It was thereafter decided that the burgh should be known as the Burgh of Cumnock and Holmhead, that the council should comprise nine commissioners, and that it should not be divided into wards. Just over a month later on 7th December 1866 at a meeting of householders as before, the following Commissioners were elected by public poll, to form the first Council:
William Dalgliesh, Draper 20 votes,
David Lawson Scott, Teacher 20 votes,
William McLetchie, Wright 20 votes,
Thomas Barrowman, Contractor 20 votes,
Daniel King, Wool Manufacturer 20 votes,
William McGavin, Miller 18 votes,
John Drummond, Engineer 18 votes,
John McCowan, Inn Keeper 18 votes,
Duncan Ballantine, Bookseller 16 votes.
Portraits of some of the 1st commissioners by John Ballantine
The first meeting of the Council was held in the Parish School at noon on 10th December, and at an adjourned meeting at the more convenient hour of 8 pm on 13th December when all could be present, William Dalgliesh was appointed Senior Police Magistrate and King and McGavin after a vote were elected junior police magistrates. Thereafter the Commissioners settled down to make plans for the appointment of the officials who would be required to assist them in the execution of their duties.
On 24th December 1866 a start was made by appointing as Clerk and Collector Andrew White, agent of the Royal Bank, and as Inspector of Nuisances David Smith who already was the Inspector of Poor for the local Parochial Board. In the New Year it was decided that meetings thereafter should be held in the Clerk’s Office at the bank in Glaisnock Street, and to get down to business the Council formed committees – a Sanitary committee (January), a Water committee (February), and a Finance committee (June).
The enthusiasm with which the council proceeded can be gauged from the work accomplished in the first year of office, before the December 1867 elections.
The Sanitary Committee made plans for collecting street sweepings and rubbish, provided six street dust receptacles, and arranged to purchase a large two-wheeled dust barrow. It selected sites for privies in Rakeams Green and Townfoot Green. It investigated nuisances in Townhead Street, and consulted the County Road Trustees regarding the repair of that street. It conferred with a committee of townsfolk who had a scheme for street lighting, took over their funds, obtained lamps, put them on posts, and made arrangements with the Gas Company. It appointed a scavenger and lamplighter.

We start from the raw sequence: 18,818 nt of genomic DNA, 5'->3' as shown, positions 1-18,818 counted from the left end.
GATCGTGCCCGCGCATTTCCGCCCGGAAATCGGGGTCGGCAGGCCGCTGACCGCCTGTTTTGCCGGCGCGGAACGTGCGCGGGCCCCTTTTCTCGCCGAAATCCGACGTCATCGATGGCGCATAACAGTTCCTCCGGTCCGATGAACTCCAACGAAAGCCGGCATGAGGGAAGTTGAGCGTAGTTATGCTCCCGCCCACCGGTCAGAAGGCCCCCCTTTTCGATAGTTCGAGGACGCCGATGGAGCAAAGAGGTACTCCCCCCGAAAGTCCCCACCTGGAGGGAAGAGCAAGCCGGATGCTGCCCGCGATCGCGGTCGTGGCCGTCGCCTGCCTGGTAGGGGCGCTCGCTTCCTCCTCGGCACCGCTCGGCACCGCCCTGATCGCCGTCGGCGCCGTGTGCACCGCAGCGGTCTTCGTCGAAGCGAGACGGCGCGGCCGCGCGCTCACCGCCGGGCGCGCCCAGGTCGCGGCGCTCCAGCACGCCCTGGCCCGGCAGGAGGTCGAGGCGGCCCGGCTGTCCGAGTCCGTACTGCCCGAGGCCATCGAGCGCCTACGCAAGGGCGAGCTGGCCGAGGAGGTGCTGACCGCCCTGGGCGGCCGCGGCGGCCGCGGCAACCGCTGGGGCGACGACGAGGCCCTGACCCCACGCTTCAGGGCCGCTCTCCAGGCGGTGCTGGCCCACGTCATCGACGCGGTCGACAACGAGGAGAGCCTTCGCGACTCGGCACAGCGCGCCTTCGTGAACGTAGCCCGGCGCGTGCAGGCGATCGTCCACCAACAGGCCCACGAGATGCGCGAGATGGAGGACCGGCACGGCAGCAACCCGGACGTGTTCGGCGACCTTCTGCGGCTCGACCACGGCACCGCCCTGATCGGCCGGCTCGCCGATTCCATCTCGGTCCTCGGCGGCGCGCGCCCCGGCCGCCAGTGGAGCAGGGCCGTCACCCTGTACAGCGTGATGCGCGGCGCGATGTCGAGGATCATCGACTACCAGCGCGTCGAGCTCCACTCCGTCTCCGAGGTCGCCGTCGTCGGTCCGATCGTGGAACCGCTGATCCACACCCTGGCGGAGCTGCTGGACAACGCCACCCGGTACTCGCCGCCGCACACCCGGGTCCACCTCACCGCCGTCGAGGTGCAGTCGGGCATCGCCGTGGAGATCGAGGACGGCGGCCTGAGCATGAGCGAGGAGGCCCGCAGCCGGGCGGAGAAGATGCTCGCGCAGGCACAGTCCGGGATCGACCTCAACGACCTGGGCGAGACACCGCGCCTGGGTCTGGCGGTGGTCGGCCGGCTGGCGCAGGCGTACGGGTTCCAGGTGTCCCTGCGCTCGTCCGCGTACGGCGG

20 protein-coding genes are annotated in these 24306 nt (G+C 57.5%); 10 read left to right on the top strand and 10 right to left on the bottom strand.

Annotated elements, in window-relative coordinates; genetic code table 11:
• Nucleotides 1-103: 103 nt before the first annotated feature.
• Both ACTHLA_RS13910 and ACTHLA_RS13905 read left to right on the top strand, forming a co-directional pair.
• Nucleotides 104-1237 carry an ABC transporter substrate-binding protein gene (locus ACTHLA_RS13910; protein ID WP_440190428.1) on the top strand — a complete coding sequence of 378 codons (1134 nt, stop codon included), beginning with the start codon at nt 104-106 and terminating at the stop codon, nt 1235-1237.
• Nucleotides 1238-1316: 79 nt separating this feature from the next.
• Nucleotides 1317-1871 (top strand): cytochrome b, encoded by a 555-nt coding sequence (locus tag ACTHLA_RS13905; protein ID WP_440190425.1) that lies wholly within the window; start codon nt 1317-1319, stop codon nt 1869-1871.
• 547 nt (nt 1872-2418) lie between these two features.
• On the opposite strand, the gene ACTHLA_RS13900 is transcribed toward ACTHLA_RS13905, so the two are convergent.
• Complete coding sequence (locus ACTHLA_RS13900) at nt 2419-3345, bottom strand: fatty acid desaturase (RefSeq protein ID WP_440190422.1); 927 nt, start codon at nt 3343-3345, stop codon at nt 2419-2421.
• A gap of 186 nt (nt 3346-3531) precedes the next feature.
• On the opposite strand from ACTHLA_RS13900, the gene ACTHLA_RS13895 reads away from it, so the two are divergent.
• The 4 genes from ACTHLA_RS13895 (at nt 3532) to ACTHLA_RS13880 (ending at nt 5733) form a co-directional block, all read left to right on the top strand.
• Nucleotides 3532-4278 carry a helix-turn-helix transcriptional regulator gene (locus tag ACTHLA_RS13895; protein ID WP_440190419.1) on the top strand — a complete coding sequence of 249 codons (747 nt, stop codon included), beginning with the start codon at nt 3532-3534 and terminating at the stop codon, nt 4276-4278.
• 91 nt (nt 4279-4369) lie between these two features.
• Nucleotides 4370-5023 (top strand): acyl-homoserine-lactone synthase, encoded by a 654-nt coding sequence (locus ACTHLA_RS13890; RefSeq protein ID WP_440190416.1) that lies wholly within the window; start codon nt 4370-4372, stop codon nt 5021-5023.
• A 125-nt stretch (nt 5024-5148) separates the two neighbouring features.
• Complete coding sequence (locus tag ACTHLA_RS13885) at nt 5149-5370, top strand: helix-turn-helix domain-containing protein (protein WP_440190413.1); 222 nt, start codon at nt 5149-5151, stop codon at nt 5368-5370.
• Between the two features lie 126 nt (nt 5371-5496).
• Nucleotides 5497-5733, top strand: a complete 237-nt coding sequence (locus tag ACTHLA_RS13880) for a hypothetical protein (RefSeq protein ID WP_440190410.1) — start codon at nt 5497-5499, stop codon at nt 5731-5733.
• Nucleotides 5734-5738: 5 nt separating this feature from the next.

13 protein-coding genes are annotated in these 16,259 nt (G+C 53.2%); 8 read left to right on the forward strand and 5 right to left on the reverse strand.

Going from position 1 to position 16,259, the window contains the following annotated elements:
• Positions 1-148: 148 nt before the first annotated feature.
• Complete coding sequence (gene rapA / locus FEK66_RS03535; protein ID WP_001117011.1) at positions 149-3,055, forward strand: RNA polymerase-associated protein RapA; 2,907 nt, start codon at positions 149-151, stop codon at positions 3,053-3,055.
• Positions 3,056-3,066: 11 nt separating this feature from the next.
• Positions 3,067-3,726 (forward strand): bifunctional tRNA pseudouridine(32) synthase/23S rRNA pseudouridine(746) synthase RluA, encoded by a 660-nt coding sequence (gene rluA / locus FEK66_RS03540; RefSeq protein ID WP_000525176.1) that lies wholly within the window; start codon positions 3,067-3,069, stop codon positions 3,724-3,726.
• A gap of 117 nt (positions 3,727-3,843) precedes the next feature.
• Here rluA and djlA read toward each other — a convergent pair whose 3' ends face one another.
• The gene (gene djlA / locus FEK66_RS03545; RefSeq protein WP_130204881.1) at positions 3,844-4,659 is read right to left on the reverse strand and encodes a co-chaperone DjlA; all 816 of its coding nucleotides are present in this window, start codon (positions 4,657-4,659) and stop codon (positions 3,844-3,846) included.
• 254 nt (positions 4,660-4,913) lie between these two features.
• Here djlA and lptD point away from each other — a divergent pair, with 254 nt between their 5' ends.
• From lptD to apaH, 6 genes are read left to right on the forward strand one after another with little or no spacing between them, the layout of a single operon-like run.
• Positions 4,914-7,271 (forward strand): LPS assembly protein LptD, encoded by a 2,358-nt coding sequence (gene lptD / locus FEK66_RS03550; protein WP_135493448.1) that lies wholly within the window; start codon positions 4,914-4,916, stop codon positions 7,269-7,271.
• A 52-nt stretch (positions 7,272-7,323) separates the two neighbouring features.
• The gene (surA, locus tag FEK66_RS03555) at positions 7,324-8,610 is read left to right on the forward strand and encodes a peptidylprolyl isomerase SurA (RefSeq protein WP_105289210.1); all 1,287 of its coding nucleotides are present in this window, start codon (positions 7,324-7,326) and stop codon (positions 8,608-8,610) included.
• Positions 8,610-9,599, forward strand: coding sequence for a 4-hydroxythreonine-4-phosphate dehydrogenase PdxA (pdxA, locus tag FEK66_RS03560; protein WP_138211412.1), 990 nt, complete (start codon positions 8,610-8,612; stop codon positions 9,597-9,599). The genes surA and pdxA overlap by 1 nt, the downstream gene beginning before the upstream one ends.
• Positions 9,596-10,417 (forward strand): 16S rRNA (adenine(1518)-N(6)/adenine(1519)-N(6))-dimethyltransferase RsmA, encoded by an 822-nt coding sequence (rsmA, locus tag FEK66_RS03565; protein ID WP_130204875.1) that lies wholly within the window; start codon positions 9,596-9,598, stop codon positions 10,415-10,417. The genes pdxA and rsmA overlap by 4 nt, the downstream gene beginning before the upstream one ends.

The Water Committee was no less energetic. Obviously the provision of a water supply was one of the prime intentions of the new council. What made the matter particularly urgent was that the spouts were drying up as pits were sunk. In February they considered analysing water from various sources and found the stream near Boreland farm as the best place for a reservoir. By August an approach was made to the Curators of the Marquess of Bute regarding land for reservoir, filters, and water courses.
The Finance Committee in turn investigated the possibilities of a loan, and in October to prepare for future commitments appointed Thomas Shields as the Burgh Treasurer at an annual salary of £3 10/-.
Apparently satisfied with their first Council, on 7th December 1867, only nine persons turned up at the householders’ meeting in the Court House and by a show of hands re-elected the three retiring commissioners Drummond, McCowan, and Ballantine.
The Council thereafter reconstituted its three committees, created another for the formulation of bye-laws, reappointed its officials, and continued with its work.